Perhaps the trickiest and yet most true answer to why I’m vegan is that I believe in ecofeminism, which is a feminist belief in the equity and rights of all beings. I believe in countering all instances of exploitation, oppression, and injustice. And in affirming all forms of justice, including social, racial, gender, and economic justice. Relatedly, I see instances of injustice/justice as intimately woven together. To begin unweaving the tapestry, I take a thread that’s possible to pull. This thread is my relationship with food.

In one of my first women’s studies courses, I remember studying a pyramid like this one:

Slide1

This hierarchical structure places god over men, men over women, women over children, children over animals, and animals over the earth. It represents domination and helps with visualizing the interconnected nature of –isms. The closer to the god, the more godly, good, worthy, and worthwhile. The further from god, the more exploited, demeaned, undermined, and devalued.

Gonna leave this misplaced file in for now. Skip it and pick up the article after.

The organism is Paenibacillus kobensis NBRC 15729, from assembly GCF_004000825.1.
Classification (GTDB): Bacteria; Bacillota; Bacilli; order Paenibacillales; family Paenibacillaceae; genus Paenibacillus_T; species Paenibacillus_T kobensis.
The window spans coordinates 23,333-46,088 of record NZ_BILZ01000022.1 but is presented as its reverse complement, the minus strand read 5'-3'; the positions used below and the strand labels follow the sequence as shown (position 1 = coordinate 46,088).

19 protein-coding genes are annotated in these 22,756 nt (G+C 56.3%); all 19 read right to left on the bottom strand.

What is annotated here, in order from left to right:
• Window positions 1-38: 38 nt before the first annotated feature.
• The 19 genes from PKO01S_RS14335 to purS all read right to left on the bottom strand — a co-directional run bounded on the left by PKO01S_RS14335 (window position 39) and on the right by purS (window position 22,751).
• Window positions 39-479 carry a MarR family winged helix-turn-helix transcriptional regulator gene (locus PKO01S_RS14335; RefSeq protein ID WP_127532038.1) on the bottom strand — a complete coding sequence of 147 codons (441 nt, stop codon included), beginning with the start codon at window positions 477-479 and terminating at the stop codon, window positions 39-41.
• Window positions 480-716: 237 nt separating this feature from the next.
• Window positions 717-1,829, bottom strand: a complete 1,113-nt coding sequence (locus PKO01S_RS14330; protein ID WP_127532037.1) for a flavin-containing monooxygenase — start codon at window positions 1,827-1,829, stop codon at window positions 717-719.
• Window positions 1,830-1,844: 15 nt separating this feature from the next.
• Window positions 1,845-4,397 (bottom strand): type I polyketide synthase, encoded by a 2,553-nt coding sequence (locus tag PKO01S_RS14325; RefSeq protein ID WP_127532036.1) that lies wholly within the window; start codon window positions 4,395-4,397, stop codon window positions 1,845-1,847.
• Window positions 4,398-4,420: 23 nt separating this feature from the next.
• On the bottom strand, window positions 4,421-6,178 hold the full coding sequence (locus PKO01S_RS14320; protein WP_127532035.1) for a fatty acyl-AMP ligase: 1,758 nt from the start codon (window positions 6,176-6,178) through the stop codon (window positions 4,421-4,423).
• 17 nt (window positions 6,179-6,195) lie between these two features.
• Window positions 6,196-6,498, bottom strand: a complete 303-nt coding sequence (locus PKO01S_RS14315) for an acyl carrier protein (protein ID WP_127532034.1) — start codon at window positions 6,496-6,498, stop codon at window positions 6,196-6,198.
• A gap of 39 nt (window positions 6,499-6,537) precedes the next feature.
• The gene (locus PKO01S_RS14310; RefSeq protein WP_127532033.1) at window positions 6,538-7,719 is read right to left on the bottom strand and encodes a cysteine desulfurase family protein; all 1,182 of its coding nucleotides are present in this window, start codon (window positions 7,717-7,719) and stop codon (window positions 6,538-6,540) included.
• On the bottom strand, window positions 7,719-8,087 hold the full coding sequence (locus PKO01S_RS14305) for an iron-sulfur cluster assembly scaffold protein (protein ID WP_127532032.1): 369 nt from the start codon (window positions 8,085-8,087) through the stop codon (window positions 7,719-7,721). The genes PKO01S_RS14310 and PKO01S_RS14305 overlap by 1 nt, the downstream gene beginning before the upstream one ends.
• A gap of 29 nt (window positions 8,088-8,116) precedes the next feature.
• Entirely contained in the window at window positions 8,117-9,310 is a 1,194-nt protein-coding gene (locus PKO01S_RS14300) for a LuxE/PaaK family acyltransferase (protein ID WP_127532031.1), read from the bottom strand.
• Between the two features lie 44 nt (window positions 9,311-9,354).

The goal of ecofeminism, then, is flattening hierarchies. This means seeing all beings—god, men, women, children, animals, and the earth—as worthy and worthwhile, as all having innate value and rights. This means not prioritizing men over women or humans over animals, but asking tough and sticky ethical questions that imagine relations of equity and justice.

It was studying this pyramid and imagining flattened, interconnected relations that led me to become vegetarian while still in college. From this starting point, I have continued to learn, and the more I learn, the more I see the need for everyday practices—like eating vegan—that lead to more questioning, more learning, and more desire to make change.

Dismantling systems of oppression involves, I believe, dismantling the hierarchies that are both internalized and normalized. And dismantling this pyramid is about not only countering sexism, ageism, and speciesism, but also countering white supremacy, heteropatriarchy, capitalism, and other forms of oppression. This is similarly what intersectional veganism seeks to address.